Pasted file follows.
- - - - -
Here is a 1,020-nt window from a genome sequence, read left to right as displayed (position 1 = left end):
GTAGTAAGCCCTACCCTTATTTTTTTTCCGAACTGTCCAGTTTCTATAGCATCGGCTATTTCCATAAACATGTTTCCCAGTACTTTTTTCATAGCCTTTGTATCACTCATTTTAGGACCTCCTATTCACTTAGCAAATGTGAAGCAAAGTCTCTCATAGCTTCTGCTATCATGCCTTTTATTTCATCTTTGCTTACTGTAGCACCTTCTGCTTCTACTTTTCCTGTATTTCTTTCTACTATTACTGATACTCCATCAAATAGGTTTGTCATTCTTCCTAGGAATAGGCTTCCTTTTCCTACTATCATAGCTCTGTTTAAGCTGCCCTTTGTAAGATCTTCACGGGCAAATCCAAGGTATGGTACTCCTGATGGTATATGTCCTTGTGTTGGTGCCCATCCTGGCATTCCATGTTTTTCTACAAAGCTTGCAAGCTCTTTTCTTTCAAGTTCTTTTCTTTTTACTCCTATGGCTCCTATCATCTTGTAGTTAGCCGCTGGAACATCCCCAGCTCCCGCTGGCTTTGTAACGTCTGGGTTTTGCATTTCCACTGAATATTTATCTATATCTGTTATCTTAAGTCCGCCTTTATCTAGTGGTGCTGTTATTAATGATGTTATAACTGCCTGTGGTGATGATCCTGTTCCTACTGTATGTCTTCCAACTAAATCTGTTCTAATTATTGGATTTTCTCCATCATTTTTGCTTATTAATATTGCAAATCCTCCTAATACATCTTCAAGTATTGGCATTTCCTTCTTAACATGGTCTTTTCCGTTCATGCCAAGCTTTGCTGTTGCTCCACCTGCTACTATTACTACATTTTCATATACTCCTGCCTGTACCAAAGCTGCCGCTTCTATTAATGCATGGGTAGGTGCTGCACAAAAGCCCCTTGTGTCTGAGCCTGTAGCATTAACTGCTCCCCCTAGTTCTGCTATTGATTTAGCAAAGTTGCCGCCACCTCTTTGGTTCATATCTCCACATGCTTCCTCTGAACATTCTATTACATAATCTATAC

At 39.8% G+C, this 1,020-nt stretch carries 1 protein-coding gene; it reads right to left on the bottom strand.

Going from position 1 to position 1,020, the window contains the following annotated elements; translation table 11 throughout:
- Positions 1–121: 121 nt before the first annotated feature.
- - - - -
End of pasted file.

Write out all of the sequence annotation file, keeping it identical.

Here is a 1,020-nt window from a genome sequence, read left to right as displayed (position 1 = left end):
GTAGTAAGCCCTACCCTTATTTTTTTTCCGAACTGTCCAGTTTCTATAGCATCGGCTATTTCCATAAACATGTTTCCCAGTACTTTTTTCATAGCCTTTGTATCACTCATTTTAGGACCTCCTATTCACTTAGCAAATGTGAAGCAAAGTCTCTCATAGCTTCTGCTATCATGCCTTTTATTTCATCTTTGCTTACTGTAGCACCTTCTGCTTCTACTTTTCCTGTATTTCTTTCTACTATTACTGATACTCCATCAAATAGGTTTGTCATTCTTCCTAGGAATAGGCTTCCTTTTCCTACTATCATAGCTCTGTTTAAGCTGCCCTTTGTAAGATCTTCACGGGCAAATCCAAGGTATGGTACTCCTGATGGTATATGTCCTTGTGTTGGTGCCCATCCTGGCATTCCATGTTTTTCTACAAAGCTTGCAAGCTCTTTTCTTTCAAGTTCTTTTCTTTTTACTCCTATGGCTCCTATCATCTTGTAGTTAGCCGCTGGAACATCCCCAGCTCCCGCTGGCTTTGTAACGTCTGGGTTTTGCATTTCCACTGAATATTTATCTATATCTGTTATCTTAAGTCCGCCTTTATCTAGTGGTGCTGTTATTAATGATGTTATAACTGCCTGTGGTGATGATCCTGTTCCTACTGTATGTCTTCCAACTAAATCTGTTCTAATTATTGGATTTTCTCCATCATTTTTGCTTATTAATATTGCAAATCCTCCTAATACATCTTCAAGTATTGGCATTTCCTTCTTAACATGGTCTTTTCCGTTCATGCCAAGCTTTGCTGTTGCTCCACCTGCTACTATTACTACATTTTCATATACTCCTGCCTGTACCAAAGCTGCCGCTTCTATTAATGCATGGGTAGGTGCTGCACAAAAGCCCCTTGTGTCTGAGCCTGTAGCATTAACTGCTCCCCCTAGTTCTGCTATTGATTTAGCAAAGTTGCCGCCACCTCTTTGGTTCATATCTCCACATGCTTCCTCTGAACATTCTATTACATAATCTATAC

At 39.8% G+C, this 1,020-nt stretch carries 1 protein-coding gene; it reads right to left on the bottom strand.

Going from position 1 to position 1,020, the window contains the following annotated elements; translation table 11 throughout:
- Positions 1–121: 121 nt before the first annotated feature.